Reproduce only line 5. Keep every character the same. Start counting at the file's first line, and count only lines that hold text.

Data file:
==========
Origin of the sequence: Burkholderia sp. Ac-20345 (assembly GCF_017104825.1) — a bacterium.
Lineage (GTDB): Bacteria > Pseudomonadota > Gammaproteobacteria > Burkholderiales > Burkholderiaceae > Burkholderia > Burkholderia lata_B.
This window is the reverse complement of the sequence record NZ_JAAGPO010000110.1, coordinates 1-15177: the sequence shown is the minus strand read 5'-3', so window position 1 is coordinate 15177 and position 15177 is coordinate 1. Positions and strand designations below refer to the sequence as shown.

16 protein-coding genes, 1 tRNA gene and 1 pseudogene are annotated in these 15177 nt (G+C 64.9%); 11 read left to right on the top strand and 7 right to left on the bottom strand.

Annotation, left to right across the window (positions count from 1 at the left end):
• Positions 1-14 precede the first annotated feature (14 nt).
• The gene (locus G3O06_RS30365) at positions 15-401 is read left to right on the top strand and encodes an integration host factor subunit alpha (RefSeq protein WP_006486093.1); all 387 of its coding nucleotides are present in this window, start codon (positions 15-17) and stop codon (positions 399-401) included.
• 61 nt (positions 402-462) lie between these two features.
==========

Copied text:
Annotation, left to right across the window (positions count from 1 at the left end):